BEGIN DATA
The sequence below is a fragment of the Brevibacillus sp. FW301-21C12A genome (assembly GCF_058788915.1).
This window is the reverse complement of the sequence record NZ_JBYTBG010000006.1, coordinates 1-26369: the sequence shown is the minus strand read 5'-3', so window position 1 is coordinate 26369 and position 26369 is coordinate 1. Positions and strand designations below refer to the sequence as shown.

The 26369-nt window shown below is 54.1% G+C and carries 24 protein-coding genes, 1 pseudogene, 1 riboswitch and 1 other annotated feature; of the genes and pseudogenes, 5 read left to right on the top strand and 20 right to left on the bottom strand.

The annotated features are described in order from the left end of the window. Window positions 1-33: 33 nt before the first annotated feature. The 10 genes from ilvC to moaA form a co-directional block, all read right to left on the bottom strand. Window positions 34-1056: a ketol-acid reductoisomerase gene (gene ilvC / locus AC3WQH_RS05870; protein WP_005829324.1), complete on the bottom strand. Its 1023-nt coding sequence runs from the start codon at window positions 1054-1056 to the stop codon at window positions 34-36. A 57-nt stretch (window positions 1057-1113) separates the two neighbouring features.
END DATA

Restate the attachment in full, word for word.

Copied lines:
The sequence below is a fragment of the Brevibacillus sp. FW301-21C12A genome (assembly GCF_058788915.1).
This window is the reverse complement of the sequence record NZ_JBYTBG010000006.1, coordinates 1-26369: the sequence shown is the minus strand read 5'-3', so window position 1 is coordinate 26369 and position 26369 is coordinate 1. Positions and strand designations below refer to the sequence as shown.

The 26369-nt window shown below is 54.1% G+C and carries 24 protein-coding genes, 1 pseudogene, 1 riboswitch and 1 other annotated feature; of the genes and pseudogenes, 5 read left to right on the top strand and 20 right to left on the bottom strand.

The annotated features are described in order from the left end of the window. Window positions 1-33: 33 nt before the first annotated feature. The 10 genes from ilvC to moaA form a co-directional block, all read right to left on the bottom strand. Window positions 34-1056: a ketol-acid reductoisomerase gene (gene ilvC / locus AC3WQH_RS05870; protein WP_005829324.1), complete on the bottom strand. Its 1023-nt coding sequence runs from the start codon at window positions 1054-1056 to the stop codon at window positions 34-36. A 57-nt stretch (window positions 1057-1113) separates the two neighbouring features.